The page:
• A historical study of a deworming campaign in the southern United States in the early 1900’s, showing treatment lead to increased school enrollment and attendance for children, and improved literacy and boosted income by 17% for adults who were treated as children [11]. Given the nature of the historical intervention studied, this is a carefully executed difference-in-difference design, rather than an RCT.

The recently published Cochrane Review on deworming [12] does not include any of these papers. The historical paper on the U.S. South is excluded because it is not a randomized controlled trial, which is understandable under the rules of the Review, but since it uses a credible research design and has an extremely long follow-up period, it deserves weight in any assessment of whether deworming is an appropriate policy. The first three are excluded because they are as yet unpublished (although perhaps not for long). Taken together, these studies provide the best evidence on the long-run educational and labor market impacts of deworming, so their exclusion–even if justified under the rules of the Review–greatly limits the value of the recent Cochrane Review [12] for public policy choices.

The Cochrane Review [12] also opts to split the dataset in [3] into separate year-by-year comparisons, similar to the re-analysis in [2], rather than pooling data across both years in its meta-analysis. As we argue above, we believe this is an inappropriate analytical decision, and one that contributes to the Review’s conclusion that there is limited evidence linking deworming to school attendance.

In the recent paper mentioned above [7], we discuss the growing body of evidence on the impacts of deworming on educational and economic outcomes, and outline the circumstances under which mass deworming is an appropriate policy decision. Given the strength of this growing body of evidence, and the very high expense of the Cochrane-preferred “test and treat” option for worm control in areas where a large share of the population is infected, we conclude that mass deworming treatment should remain a policy priority in endemic regions.

References

  1. 1. Aiken AM, Davey C, Hargreaves JR, Hayes RJ. Re-analysis of health and educational impacts of a school-based deworming programme in western Kenya: a pure replication. Int J Epidemiol. 2015. doi: 10.1093/ije/dyv127
  2. 2. Davey C, Aiken AM, Hayes RJ, Hargreaves JR. Re-analysis of health and educational impacts of a school-based deworming programme in western Kenya: a statistical replication of a cluster quasi-randomized stepped-wedge trial. Int J Epidemiol. 2015. doi: 10.1093/ije/dyv128
  3. 3. Miguel E, Kremer M. Worms: Identifying Impacts on Education and Health in the Presence of Treatment Externalities. Econometrica. 2004;72(1):159–217. doi: 10.1111/j.1468-0262.2004.00481.x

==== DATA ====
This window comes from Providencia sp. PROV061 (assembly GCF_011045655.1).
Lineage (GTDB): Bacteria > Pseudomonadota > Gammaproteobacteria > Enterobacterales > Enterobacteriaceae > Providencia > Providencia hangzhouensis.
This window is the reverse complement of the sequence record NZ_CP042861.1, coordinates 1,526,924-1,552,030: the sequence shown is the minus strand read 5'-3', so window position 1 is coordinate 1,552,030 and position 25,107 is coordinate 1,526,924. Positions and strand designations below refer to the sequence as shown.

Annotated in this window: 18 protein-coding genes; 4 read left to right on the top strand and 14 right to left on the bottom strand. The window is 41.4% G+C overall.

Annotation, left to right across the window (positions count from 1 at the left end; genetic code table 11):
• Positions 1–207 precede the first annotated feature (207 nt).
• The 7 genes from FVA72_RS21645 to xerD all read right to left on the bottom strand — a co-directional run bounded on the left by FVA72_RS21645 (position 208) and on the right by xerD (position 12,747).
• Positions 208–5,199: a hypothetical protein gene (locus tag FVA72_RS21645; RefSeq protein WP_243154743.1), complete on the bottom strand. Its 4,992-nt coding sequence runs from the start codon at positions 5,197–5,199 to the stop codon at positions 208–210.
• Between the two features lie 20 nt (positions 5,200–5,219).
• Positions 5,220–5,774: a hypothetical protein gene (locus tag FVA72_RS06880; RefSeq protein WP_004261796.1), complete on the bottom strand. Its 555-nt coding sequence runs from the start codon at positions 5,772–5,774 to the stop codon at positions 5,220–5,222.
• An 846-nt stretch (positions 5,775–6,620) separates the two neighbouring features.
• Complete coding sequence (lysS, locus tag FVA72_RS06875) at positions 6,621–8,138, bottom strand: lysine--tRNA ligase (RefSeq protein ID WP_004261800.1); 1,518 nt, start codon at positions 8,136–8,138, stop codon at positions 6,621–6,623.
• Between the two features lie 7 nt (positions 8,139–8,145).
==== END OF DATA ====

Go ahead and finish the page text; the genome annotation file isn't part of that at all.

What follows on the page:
4. 4. Hicks JH, Kremer M, Miguel E. Commentary: Deworming externalities and schooling impacts in Kenya: a comment on Aiken et al. (2015) and Davey et al. (2015). Int J Epidemiol. 2015. doi: 10.1093/ije/dyv129
  5. 5. Aiken A, Davey C, Hargreaves J, Hayes R. Pre-analysis plan [Internet]. Washington: International Initiative for Impact Evaluation; 2013 [cited 2015 Jul 26]. http://www.3ieimpact.org/media/filer_public/2013/05/14/aiken_replication_plan_final.pdf
  6. 6. Hargreaves JR, Aiken AM, Davey C, Hayes RJ. Authors’ Response to: Deworming externalities and school impacts in Kenya. Int J Epidemiol. 2015. doi: 10.1093/ije/dyv130
  7. 7. Ahuja A, Baird S, Hicks JH, Kremer M, Miguel E, Powers S. When should governments subsidize health? The case of mass deworming. World Bank Economic Review. 2015; 29 (supplement):S9–S24. doi: 10.1093/wber/lhv008
  8. 8. Ozier O. Exploiting Externalities to Estimate the Long-Term Effects of Early Childhood Deworming. World Bank Policy Research Working Paper No.7052. 2014. http://documents.worldbank.org/curated/en/2014/10/20258469/exploiting-externalities-estimate-long-term-effects-early-childhood-deworming
  9. 9. Croke K. The Long Run Effects of Early Childhood Deworming on Literacy and Numeracy: Evidence from Uganda. Unpublished Manuscript. 2014. http://scholar.harvard.edu/files/kcroke/files/ug_lr_deworming_071714.pdf
  10. 10. Baird S, Hicks JH, Kremer M, Miguel E. Worms at Work: Long-Run Impacts of Child Health Gains. Unpublished Manuscript. 2015. http://elsa.berkeley.edu/~emiguel/pdfs/miguel_wormsatwork.pdf
  11. 11. Bleakley H. Disease and Development: Evidence from Hookworm Eradication in the American South. Quarterly Journal of Economics. 2007;122(1):73–117. pmid:24146438 doi: 10.1162/qjec.121.1.73
  12. 12. Taylor-Robinson DC, Maayan N, Soares-Weiser K, Donegan S, Garner P. Deworming drugs for soil-transmitted intestinal worms in children: effects on nutritional indicators, haemoglobin, and school performance. Cochrane Database of Systematic Reviews 2015, Issue 7. Art. No.: CD000371. doi: 10.1002/14651858.CD000371.pub6.